Bali Conference, Day 9: Brackets, [friend][foe] of the consensus process

When sea level is rising and there’s no common ground in sight,

Packed Conference Room “...the second review of the Kyoto Protocol…shall aim to enhance [implementation][the effectiveness][the effectiveness and implementation] of the Kyoto Protocol…”

This is the kind of sentence that appears after 16 hours of debate at the UN climate conference yields no consensus. Instead of letting the contentious text stall the entire process, negotiators just put the options in brackets and deal with it later, when it’s more convenient [hopefully]. Brackets represent roadblocks that could stall negotiations indefinitely, but they also represent hope.

Confronted today by so much bracketed text, I find myself wondering: When, precisely, over the next three days is likely to be more “convenient”? When are Parties likely to be more agreeable?

Thus far, I haven’t noticed a great deal of mind-changing on the part of Parties. Determining whether to allow new hydro-chlorofluorocarbon (HCFC) facilities to apply for Clean Development Mechanism (CDM) projects has been on the technical body’s agenda for two years. The decision to allow carbon capture and storage in the CDM has been pending for even longer. Actually, on these less-pressing issues, negotiations have now arrived at a fate worse than brackets. Talks have concluded simply with statements that no agreement was reached and the issue will be taken up again at the next meeting. No brackets.

So having some of the more critical issues of the day safely tucked away in their brackets is not the worst place they could be. Brackets mean there’s still hope for finding compromise language, or that one Party will set aside its demands in deference to the greater goals at hand. In addition to the bracketed text referred to above, key issues popping into and out of brackets include [with some interpretation on my part]:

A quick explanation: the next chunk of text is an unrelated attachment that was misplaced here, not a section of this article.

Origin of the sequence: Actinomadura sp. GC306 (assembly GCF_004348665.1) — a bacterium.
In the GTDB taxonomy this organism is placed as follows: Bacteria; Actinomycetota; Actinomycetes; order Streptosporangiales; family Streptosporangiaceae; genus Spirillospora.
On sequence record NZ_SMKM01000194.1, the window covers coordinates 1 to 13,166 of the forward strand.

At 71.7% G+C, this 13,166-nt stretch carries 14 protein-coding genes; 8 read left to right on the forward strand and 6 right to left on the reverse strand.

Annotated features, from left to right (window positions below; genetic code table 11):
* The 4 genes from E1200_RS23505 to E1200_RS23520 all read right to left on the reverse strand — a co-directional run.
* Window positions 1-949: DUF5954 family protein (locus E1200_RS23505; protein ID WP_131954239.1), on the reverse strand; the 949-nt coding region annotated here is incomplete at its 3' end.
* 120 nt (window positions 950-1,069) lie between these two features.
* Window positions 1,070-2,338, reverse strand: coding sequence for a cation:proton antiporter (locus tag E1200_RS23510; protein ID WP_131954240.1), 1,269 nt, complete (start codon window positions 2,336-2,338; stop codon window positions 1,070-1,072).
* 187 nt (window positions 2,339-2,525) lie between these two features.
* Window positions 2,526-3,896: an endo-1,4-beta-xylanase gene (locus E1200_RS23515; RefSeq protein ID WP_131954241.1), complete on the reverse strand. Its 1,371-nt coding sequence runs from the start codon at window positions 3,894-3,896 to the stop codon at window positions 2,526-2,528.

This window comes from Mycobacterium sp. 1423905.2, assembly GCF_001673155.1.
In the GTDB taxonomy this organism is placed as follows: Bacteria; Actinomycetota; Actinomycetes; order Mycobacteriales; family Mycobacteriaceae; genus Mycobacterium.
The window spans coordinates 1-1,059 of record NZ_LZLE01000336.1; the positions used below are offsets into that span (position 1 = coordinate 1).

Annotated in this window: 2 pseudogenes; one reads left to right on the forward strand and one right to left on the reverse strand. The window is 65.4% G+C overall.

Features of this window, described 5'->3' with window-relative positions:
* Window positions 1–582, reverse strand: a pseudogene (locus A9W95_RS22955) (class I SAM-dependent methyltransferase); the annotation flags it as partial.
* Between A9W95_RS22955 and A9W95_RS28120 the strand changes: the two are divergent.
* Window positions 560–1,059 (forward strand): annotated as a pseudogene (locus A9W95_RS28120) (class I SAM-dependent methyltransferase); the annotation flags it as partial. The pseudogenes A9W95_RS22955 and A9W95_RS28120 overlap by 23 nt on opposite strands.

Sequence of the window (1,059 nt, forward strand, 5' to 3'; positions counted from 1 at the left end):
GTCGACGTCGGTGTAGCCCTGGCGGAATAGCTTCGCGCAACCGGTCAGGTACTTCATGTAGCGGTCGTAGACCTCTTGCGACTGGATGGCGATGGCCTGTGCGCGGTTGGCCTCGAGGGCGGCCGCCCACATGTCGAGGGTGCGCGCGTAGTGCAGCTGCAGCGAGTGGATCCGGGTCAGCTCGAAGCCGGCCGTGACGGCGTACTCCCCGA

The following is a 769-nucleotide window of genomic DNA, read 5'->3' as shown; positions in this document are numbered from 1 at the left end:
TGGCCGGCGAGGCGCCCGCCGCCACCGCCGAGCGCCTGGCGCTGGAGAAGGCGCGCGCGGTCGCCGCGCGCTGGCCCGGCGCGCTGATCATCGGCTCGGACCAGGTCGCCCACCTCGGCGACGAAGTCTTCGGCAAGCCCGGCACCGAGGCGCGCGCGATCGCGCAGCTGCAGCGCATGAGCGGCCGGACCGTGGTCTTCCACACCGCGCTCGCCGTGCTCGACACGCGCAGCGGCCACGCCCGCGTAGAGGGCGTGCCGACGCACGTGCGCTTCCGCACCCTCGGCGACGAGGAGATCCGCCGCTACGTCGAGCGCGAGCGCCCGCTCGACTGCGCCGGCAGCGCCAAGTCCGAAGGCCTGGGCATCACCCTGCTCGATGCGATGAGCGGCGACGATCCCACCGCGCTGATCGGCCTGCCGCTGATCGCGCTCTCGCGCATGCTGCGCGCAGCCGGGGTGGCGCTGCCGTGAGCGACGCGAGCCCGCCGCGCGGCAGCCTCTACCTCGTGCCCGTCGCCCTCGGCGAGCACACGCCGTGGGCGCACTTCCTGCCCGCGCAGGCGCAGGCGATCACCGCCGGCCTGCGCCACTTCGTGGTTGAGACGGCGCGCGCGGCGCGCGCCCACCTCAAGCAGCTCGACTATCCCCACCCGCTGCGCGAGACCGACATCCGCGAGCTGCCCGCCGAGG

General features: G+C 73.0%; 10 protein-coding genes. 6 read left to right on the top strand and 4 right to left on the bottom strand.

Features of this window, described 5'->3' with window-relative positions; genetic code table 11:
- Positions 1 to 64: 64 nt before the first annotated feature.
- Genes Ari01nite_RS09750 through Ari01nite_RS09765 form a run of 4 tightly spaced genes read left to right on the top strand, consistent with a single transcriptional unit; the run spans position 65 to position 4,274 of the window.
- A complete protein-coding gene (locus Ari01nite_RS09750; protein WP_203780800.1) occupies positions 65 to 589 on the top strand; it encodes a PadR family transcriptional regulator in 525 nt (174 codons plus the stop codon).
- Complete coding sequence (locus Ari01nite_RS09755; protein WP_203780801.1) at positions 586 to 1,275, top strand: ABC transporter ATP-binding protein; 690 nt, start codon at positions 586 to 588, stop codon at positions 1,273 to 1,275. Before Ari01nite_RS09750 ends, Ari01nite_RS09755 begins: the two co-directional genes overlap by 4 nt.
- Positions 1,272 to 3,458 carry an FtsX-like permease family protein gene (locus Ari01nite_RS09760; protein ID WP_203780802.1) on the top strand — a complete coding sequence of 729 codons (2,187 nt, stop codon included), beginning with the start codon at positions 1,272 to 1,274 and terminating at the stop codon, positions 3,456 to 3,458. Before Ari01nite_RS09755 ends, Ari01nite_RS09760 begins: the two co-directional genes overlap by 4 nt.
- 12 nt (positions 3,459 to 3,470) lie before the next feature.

• Whether a process to add emission-reduction commitments for developing countries will be on the negotiating agenda; and
  • Whether a range of industrial countries’ emission-reduction commitments will be referred to in the text.

The persistence of these two, particularly contentious issues is probably no coincidence. The United States delegation has made no secret of the fact that they see no place for talk of targets at this stage, and in this reticence they appear to have found a friend in Canada. At the same time, major emerging economies are quick to decry any reference to a process by which they might adopt binding reductions. So when one of these issues rears its ugly head, the other is likely to follow—tit for tat. Brackets.

When the high-level event begins tomorrow, finding common ground where it [seldom] exists, softening language, and setting aside the most contentious issues are the tools likely to be deployed for removing the bracketed text.

Inuit Game Demonstration One thing is for sure a lack of people engaged in this debate is not the problem. Today, there were lines of people everywhere—lines to go through security, lines to get into the conference center, lines for food, and lines to obtain documents. Frankly, I’m hoping that the crowds have reached their apex, because if they grow much more, I’m likely to pass on the squeezing through doors and seek out a surfboard followed by a beer on the beach. I sampled the latter option on Sunday and it ain’t half bad!

Of course, the upside of the crowds is that issues are beginning to get the attention they merit. I attended two side events today, one focused on the activities of indigenous peoples to cope with climate change and the other making the economic case for greater funding of climate change adaptation programs. Both of these events exceeded the room capacity.